When I first saw the Kickstarter for Children of the Zodiarcs I felt a mixture of excitement and skepticism. Who wouldn’t be after the dumpster fire the Unsung Story Kickstarter has been.
I know. Different companies. Different campaigns.
Did I mention I was also a backer of Might No. 9? At least we finally got that one, but look at the shape it came out in…
Well, no need to fear any longer. Cardboard Utopia delivered on their promise, releasing Children of the Zodiarcs with Square-Enix as their publisher. For those unfamiliar with the title, it’s a tactical RPG with deck building and dice crafting elements. It releases on Steam on July 18th and I’ve been lucky enough to have a press copy for a little over a month to put the game through its paces.
Children of the Zodiarcs plays very similarly to other tactical RPGs. You have a team of characters, each with their own special abilities, on a gridded map. Battles are turn based, the facing of your characters matters, and the elevation of your character, as well as if they’re attacking someone from the front, side, or back, affects the damage you do. Some maps require you to defeat all enemies to proceed, while others have objectives to meet, or just require you to survive a set number of rounds. There’s a world map with battles that move the story forward, open battles to help you grind, and tons of secrets and side quests to keep even fans of Final Fantasy Tactics happy.
Where the game differs from most tactical RPGs is the card and dice mechanics. Instead of a set list of actions, or a learnable set of abilities, each character has a deck of cards that dictate what they can do. Each turn you’ll have a hand of cards to choose from, or you can take a turn to draw two more cards to your hand up to a max of 7. There’s no magic points, job points, casting times, etc… You can play a card from your hand and it instantly resolves.
On top of the card mechanic is a dice mechanic that replaces your standard “% chance to hit.” For every card that’s played you roll a set of dice to determine the card’s outcome. There are symbols for hit, defense, magic, special abilities, etc… The more of a symbol you roll, the better the effect. This might seem a bit random, but there’s more. There’s also a dice crafting mechanism to the game.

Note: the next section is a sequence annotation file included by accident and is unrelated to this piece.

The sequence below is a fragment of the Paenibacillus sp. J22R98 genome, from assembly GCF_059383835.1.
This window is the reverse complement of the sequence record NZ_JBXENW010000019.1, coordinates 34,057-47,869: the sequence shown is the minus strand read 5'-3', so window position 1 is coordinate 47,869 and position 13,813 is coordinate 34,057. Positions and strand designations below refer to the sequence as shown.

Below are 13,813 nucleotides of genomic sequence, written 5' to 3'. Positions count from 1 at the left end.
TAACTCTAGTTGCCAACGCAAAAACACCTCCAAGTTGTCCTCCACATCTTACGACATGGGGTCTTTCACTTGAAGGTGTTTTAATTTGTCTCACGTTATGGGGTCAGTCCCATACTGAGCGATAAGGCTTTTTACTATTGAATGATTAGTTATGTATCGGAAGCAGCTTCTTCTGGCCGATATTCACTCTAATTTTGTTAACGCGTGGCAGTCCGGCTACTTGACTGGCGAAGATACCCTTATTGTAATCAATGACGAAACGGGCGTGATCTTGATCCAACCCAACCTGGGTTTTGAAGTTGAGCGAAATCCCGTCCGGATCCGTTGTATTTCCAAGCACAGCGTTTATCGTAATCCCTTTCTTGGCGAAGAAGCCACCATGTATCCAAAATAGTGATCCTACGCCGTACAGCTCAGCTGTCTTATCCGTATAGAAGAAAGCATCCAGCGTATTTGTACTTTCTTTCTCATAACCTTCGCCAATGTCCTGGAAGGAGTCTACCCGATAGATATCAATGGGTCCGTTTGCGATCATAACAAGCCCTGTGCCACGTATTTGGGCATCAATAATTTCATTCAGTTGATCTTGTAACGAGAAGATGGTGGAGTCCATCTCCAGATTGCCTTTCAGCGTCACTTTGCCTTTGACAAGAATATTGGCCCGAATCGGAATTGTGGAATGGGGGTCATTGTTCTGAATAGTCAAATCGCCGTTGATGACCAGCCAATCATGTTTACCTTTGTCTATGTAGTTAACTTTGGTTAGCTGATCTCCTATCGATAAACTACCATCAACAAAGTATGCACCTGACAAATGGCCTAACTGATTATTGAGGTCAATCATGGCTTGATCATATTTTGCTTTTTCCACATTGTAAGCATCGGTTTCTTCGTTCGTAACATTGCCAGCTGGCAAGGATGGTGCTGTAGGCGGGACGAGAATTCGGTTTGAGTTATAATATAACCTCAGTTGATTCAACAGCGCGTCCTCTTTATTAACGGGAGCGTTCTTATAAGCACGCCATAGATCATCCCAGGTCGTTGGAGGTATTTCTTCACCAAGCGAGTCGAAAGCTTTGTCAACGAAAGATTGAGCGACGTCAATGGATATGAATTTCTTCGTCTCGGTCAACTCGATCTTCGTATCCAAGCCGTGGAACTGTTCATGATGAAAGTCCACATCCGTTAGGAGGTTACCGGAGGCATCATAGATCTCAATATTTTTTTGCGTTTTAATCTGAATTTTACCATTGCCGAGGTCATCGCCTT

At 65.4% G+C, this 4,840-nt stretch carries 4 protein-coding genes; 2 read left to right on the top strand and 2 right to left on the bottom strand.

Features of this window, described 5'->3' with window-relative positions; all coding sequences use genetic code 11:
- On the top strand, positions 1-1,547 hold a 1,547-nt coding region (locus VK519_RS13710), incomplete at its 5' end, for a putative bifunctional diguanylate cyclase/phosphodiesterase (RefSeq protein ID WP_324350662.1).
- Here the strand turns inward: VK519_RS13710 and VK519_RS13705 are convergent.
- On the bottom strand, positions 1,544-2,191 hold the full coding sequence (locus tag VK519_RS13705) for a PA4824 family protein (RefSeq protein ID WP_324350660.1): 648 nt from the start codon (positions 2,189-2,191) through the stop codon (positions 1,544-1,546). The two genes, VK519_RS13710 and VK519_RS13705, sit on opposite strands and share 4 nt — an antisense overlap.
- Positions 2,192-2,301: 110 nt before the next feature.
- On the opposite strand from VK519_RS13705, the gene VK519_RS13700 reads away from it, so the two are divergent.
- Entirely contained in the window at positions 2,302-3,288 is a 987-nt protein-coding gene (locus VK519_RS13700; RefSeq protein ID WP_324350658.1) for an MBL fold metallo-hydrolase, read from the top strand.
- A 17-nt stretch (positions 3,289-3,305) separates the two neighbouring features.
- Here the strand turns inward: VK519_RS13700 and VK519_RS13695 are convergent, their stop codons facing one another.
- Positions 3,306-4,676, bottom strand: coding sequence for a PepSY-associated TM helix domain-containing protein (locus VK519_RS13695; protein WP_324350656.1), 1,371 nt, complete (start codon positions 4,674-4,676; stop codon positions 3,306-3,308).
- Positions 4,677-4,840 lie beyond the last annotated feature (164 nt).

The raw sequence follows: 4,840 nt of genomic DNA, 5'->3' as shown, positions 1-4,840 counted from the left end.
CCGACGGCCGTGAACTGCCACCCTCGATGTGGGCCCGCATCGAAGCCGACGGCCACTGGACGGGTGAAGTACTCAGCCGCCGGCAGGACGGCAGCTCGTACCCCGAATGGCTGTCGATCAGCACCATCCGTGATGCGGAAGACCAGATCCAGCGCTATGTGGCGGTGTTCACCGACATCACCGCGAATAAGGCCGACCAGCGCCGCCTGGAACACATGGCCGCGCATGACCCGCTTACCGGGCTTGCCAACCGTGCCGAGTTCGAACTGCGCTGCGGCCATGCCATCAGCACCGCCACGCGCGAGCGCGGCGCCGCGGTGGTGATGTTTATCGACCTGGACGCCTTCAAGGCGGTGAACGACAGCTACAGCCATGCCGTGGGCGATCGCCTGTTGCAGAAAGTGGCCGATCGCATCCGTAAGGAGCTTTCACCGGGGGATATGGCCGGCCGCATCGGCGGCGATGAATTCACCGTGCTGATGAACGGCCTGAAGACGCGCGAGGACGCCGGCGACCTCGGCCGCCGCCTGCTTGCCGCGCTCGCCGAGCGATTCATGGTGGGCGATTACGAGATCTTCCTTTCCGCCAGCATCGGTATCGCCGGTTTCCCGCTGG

As you level up, win battles, etc… you’ll earn new cards, level up current cards, earn new die sets, and unlock dice slots for your characters. The cards are utilized in an in-game deck builder so you can customize your character’s actions based on the cards they have. The dice crafting mechanism is a bit different. The more dice slots you have unlocked, the more die sets you can hold. Different sets of dice have different chances of rolling certain symbols. The higher the set level, the better chance of a positive outcome. The more dice slots a character has, the more dice sets they can hold for varied results. You’ll even get a chance in the game to create your own fully custom dice.
Children of the Zodiarcs combines wonderfully colorful and detailed 3D characters and environments with wonderfully illustrated character portraits, world maps, and 2D cutscenes. The voice acting is top notch and everything is accented with a soundtrack worthy of listening to on its own. The whole package feels like a lot of care was put into every detail.
Let’s get straight to business right off the bat. Children of the Zodiarcs is amazing, and one of the best tactical RPGs in a long time. It combines a lot of what has made its predecessors successful with new and fresh mechanics that actually add to the gameplay rather than feel tacked on for the sake of being a gimmick. The story is engaging with characters that you grow to love/hate as you follow them throughout the progression of the game.
The card and dice mechanics, while seemingly a bit random at first, add a level of depth and customization to the game that’s both satisfying and rewarding. Choosing the right cards for the right situation and pairing them with the best die sets to maximize their effectiveness feels like a game in itself.
If you’re a fan of tactical RPGs there no reason for you to skip out on Children of the Zodiarcs. It’s accessible for new players and provides plenty of depth and customization for veterans of the genre. It’s no Final Fantasy Tactics, but as we’ve seen time and time again, nothing is. You can rest assured that your $20 will be well spent and that you’ll be challenged and entertained for more hours than you’ll probably care to admit.
A Steam key for Children of the Zodiarcs was provided free for review by Square Enix.